Actium


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Ac·ti·um

 (ăk′shē-əm, -tē-)
A promontory and ancient town of western Greece. In 31 bc it was the site of Octavian's naval victory over Mark Antony and Cleopatra. As a result of the battle, Egypt came under Roman control and Octavian (later Augustus) was established as Rome's ruler.

Actium

(ˈæktɪəm)
n
(Placename) a town of ancient Greece that overlooked the naval battle in 31 bc at which Octavian's fleet under Agrippa defeated that of Mark Antony and Cleopatra

Ac•ti•um

(ˈæk ti əm, -ʃi əm)

n.
a promontory in NW ancient Greece: Antony and Cleopatra were defeated by Octavian and Agrippa in a naval battle near here in 31 B.C.
ThesaurusAntonymsRelated WordsSynonymsLegend:
Noun1.Actium - an ancient town on a promontory in western GreeceActium - an ancient town on a promontory in western Greece
Ellas, Greece, Hellenic Republic - a republic in southeastern Europe on the southern part of the Balkan peninsula; known for grapes and olives and olive oil
2.Actium - the naval battle in which Antony and Cleopatra were defeated by Octavian's fleet under Agrippa in 31 BCActium - the naval battle in which Antony and Cleopatra were defeated by Octavian's fleet under Agrippa in 31 BC
Ellas, Greece, Hellenic Republic - a republic in southeastern Europe on the southern part of the Balkan peninsula; known for grapes and olives and olive oil
References in classic literature ?
From Salamis to Actium, through Lepanto and the Nile to the naval massacre of Navarino, not to mention other armed encounters of lesser interest, all the blood heroically spilt into the Mediterranean has not stained with a single trail of purple the deep azure of its classic waters.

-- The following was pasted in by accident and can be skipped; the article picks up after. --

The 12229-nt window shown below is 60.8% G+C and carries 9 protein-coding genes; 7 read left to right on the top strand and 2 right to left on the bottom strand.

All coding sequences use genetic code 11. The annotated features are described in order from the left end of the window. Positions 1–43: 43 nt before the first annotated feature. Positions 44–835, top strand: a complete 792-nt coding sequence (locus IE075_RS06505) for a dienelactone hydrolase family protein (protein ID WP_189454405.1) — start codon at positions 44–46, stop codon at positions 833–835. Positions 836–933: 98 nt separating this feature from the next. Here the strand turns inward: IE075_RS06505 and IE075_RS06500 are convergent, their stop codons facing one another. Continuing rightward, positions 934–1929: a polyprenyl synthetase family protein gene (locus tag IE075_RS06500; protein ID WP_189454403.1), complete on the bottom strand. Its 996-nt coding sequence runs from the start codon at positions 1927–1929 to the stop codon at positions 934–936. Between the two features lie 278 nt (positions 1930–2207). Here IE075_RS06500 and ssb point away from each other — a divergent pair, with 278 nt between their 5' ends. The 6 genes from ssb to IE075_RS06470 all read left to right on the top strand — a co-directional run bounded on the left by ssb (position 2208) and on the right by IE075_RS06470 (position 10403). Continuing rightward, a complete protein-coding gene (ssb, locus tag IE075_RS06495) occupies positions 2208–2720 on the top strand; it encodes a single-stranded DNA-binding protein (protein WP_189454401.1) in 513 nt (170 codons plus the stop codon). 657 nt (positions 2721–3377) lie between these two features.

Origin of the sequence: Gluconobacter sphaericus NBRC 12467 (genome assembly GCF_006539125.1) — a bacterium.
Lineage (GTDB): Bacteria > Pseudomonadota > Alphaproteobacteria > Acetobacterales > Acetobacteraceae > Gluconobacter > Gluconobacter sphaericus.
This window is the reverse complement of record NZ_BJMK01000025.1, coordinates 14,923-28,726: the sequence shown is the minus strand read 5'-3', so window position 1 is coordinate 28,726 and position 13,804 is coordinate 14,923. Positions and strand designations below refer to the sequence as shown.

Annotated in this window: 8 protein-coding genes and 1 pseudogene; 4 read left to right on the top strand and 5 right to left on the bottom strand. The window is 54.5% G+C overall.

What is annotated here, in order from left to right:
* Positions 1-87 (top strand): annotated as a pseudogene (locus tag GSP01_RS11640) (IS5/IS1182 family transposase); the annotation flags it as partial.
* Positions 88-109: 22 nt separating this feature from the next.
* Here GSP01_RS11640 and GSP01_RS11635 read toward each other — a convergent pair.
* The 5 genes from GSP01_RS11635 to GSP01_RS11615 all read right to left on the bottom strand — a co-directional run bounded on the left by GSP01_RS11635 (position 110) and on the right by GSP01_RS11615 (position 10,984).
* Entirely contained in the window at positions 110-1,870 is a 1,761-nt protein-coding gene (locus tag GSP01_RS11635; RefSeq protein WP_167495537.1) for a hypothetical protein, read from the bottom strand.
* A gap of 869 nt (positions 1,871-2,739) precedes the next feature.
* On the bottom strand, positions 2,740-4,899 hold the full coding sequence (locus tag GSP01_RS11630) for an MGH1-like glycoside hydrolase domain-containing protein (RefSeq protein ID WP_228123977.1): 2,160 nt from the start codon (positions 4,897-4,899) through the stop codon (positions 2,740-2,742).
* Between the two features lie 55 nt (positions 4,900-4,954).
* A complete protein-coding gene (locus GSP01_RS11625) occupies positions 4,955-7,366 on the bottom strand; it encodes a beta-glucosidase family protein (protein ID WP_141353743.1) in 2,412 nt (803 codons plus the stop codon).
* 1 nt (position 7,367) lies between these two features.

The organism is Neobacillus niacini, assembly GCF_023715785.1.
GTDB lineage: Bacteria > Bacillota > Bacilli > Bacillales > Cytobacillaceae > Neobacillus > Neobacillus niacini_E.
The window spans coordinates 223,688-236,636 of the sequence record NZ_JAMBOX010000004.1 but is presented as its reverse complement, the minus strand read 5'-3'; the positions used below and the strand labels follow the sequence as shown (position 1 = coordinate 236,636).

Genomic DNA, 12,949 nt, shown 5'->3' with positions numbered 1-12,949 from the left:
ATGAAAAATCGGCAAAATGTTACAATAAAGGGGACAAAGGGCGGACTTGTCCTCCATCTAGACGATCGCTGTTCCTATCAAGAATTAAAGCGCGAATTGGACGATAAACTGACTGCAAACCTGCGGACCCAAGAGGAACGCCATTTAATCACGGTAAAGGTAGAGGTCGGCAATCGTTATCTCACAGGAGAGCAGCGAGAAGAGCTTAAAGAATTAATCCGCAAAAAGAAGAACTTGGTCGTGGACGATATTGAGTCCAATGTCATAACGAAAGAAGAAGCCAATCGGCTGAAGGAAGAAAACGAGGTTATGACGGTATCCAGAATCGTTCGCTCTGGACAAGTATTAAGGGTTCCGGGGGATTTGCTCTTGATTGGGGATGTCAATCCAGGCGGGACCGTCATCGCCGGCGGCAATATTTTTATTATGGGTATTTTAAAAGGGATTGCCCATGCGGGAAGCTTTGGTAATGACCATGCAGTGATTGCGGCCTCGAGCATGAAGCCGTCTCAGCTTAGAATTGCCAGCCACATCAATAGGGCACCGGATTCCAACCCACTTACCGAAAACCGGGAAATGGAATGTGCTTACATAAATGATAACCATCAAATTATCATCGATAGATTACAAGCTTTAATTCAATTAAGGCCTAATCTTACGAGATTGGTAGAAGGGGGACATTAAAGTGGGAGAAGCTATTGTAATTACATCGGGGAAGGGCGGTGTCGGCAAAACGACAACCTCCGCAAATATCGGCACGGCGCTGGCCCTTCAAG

A frugal mind cannot defend itself from considerable bitterness when reflecting that at the Battle of Actium (which was fought for no less a stake than the dominion of the world) the fleet of Octavianus Caesar and the fleet of Antonius, including the Egyptian division and Cleopatra's galley with purple sails, probably cost less than two modern battleships, or, as the modern naval book-jargon has it, two capital units.
Towards noon whales were raised; but so soon as the ship sailed down to them, they turned and fled with swift precipitancy; a disordered flight, as of Cleopatra's barges from Actium.
He told me, "he had for many years been commander of a ship; and in the sea fight at Actium had the good fortune to break through the enemy's great line of battle, sink three of their capital ships, and take a fourth, which was the sole cause of Antony's flight, and of the victory that ensued; that the youth standing by him, his only son, was killed in the action.
The battle of Actium, decided the empire of the world.
31 BC: Cleopatra and Mark Antony make a disastrous decision to delay Ruler of Egypt and Roman husband Mark Antony waited too long to fight rival Octavian at Actium, and lost.
Matters cross a threshold at Actium when he directs his ship to turn and run from the face of battle in pursuit of Cleopatra's fleeing galley.
Moreover, Augustus' and Antony's veterans engaged in violent confiscations of land in Italy after the battle of Philippi in 42 BC and also after the battle of Actium in 31 BC.
By proving himself to be like Aristaeus the better and more obedient poet and respectful of the law, Virgil eventually gained the commission to write the epic that would celebrate Octavian's great victory at Actium which later became a poem, the Aeneid, that would honor him, the Roman people and his Empire.
Pak worked earlier as a managing director at private equity firm Actium Corp.
After the famous Actium battle, Egypt becomes a part of the Roman kingdom in 31 B.
Yet within months of the dictator's assassination in 44 BC Augustus was a serious contender to succeed him, and by defeating Antony and Cleopatra at Actium in 31 BC he became incontestably the most powerful man in the Roman world; his elevated status was confirmed by the title of "Augustus" in AD 27, where historians conventionally place the birth of the empire.